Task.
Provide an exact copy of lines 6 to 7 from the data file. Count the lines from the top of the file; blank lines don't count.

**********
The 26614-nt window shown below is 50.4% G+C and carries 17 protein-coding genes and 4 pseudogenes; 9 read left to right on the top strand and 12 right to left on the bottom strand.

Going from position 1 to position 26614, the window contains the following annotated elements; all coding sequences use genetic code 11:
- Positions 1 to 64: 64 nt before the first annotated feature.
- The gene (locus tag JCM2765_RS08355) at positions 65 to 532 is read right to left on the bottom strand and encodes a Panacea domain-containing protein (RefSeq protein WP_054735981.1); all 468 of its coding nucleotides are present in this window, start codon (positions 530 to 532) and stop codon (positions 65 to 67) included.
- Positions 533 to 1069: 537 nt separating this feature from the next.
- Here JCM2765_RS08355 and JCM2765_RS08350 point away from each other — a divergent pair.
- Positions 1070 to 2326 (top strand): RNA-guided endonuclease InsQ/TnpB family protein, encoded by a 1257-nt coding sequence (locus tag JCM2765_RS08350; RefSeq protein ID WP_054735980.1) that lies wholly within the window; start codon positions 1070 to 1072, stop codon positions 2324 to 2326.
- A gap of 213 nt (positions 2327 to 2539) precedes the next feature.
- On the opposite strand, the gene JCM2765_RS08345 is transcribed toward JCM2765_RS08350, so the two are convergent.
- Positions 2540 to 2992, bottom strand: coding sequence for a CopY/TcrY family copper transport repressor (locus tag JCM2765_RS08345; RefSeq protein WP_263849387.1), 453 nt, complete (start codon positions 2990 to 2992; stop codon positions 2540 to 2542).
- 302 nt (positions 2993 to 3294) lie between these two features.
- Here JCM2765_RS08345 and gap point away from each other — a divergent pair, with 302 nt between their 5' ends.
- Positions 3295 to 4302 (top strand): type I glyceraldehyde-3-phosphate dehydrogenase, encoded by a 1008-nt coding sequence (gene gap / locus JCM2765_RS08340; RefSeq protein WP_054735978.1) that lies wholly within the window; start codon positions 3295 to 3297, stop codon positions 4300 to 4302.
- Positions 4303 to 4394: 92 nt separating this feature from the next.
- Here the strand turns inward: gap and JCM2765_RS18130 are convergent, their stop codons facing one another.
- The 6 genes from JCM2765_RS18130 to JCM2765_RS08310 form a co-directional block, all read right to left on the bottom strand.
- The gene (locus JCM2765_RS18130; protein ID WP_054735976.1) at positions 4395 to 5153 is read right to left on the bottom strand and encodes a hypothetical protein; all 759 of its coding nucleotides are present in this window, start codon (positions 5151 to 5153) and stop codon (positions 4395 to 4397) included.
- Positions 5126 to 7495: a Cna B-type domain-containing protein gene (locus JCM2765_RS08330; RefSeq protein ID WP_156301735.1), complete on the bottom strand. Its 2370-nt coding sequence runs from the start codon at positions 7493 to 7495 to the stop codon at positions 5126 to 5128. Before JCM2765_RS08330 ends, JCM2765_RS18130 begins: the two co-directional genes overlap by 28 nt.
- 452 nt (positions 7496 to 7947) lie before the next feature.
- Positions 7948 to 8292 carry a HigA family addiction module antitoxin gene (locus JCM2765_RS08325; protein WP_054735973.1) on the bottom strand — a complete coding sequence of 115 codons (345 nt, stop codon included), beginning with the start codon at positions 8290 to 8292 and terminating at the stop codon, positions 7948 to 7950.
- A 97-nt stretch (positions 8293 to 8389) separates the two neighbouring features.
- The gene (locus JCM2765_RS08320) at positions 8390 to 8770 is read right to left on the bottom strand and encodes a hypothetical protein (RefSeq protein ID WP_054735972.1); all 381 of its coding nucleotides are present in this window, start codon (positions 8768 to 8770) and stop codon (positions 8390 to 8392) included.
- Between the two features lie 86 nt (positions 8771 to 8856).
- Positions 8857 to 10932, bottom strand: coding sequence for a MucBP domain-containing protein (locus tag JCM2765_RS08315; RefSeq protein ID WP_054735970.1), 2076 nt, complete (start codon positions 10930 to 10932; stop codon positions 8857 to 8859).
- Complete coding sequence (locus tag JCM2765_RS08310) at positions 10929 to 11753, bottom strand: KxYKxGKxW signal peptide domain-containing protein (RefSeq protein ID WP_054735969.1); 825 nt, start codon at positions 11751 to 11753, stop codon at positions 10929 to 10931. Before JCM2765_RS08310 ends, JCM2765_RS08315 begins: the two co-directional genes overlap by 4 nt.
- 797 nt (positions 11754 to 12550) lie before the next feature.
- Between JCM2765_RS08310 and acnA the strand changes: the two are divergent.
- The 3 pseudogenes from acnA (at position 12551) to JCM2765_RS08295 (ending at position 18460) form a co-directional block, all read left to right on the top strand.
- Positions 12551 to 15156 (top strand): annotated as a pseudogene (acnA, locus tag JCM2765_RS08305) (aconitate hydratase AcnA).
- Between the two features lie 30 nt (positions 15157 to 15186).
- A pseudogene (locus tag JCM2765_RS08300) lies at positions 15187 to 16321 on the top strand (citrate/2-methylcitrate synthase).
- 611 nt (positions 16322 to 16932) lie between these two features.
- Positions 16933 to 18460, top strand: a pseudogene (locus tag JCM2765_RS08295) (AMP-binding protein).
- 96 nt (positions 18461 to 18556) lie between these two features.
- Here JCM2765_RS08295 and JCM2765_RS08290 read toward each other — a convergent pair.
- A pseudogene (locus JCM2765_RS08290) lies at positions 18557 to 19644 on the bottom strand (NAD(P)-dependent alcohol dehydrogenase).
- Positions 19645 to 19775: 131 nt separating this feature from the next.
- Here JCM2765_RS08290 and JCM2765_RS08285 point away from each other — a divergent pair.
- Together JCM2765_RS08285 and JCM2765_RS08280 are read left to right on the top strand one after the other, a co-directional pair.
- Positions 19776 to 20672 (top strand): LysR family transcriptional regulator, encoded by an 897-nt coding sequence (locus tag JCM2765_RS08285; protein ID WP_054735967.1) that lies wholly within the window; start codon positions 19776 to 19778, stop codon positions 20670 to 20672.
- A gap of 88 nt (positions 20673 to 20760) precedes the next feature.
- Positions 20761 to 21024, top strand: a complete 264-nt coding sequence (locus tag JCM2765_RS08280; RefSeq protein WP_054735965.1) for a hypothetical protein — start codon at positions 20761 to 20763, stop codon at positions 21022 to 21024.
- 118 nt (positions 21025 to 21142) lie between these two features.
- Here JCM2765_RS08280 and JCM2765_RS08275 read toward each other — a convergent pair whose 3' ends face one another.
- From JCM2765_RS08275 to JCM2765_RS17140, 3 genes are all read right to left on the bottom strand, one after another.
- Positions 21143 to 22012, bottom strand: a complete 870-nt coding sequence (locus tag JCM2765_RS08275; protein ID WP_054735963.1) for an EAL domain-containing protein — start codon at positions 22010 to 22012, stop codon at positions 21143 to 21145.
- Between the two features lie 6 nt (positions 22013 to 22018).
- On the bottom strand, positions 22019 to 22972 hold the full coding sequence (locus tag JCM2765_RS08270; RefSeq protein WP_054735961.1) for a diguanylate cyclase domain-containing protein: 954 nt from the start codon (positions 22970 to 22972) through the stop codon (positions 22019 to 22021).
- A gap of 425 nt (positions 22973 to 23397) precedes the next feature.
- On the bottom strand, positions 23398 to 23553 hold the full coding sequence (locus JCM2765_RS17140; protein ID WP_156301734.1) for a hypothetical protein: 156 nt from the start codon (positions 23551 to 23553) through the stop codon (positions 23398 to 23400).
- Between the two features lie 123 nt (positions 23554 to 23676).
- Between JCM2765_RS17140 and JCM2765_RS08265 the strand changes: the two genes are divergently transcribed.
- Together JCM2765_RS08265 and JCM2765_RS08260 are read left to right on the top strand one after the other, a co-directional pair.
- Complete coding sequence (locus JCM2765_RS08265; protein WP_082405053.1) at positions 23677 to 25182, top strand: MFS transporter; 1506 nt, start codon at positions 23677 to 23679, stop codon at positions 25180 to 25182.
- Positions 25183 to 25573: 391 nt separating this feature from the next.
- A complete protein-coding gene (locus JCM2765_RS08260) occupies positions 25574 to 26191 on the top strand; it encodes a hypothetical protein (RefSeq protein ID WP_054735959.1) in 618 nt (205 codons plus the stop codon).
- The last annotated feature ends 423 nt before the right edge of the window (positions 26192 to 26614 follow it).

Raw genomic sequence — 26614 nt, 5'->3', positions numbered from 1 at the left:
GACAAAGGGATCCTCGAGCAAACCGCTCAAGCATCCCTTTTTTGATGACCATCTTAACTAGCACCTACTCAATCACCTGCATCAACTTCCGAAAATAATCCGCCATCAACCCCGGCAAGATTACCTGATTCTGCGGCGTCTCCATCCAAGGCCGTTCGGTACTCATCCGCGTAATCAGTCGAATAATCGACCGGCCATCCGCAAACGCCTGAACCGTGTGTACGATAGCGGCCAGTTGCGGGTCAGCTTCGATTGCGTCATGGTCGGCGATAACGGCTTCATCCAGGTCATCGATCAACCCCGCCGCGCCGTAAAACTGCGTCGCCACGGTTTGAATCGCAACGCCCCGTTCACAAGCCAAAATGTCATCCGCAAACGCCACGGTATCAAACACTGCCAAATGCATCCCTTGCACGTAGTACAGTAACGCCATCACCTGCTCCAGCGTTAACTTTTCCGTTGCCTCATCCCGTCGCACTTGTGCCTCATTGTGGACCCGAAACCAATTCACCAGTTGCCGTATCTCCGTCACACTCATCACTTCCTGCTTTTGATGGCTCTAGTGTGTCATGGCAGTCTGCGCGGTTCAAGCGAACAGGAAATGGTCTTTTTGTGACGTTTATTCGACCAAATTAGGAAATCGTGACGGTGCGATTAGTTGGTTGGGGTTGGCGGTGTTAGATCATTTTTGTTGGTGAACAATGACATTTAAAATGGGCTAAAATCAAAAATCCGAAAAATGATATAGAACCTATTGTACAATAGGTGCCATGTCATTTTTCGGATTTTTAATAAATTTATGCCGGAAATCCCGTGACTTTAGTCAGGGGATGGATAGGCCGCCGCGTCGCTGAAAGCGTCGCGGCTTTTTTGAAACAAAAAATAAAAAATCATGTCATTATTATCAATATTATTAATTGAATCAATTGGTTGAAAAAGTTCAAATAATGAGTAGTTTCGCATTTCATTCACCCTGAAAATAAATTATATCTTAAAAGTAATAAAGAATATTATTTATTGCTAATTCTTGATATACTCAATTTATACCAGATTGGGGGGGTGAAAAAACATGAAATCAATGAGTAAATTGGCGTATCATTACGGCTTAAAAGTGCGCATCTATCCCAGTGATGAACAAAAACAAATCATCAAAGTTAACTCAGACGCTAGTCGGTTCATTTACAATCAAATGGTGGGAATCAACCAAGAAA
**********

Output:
- Here JCM2765_RS08355 and JCM2765_RS08350 point away from each other — a divergent pair.
- Positions 1070 to 2326 (top strand): RNA-guided endonuclease InsQ/TnpB family protein, encoded by a 1257-nt coding sequence (locus tag JCM2765_RS08350; RefSeq protein ID WP_054735980.1) that lies wholly within the window; start codon positions 1070 to 1072, stop codon positions 2324 to 2326.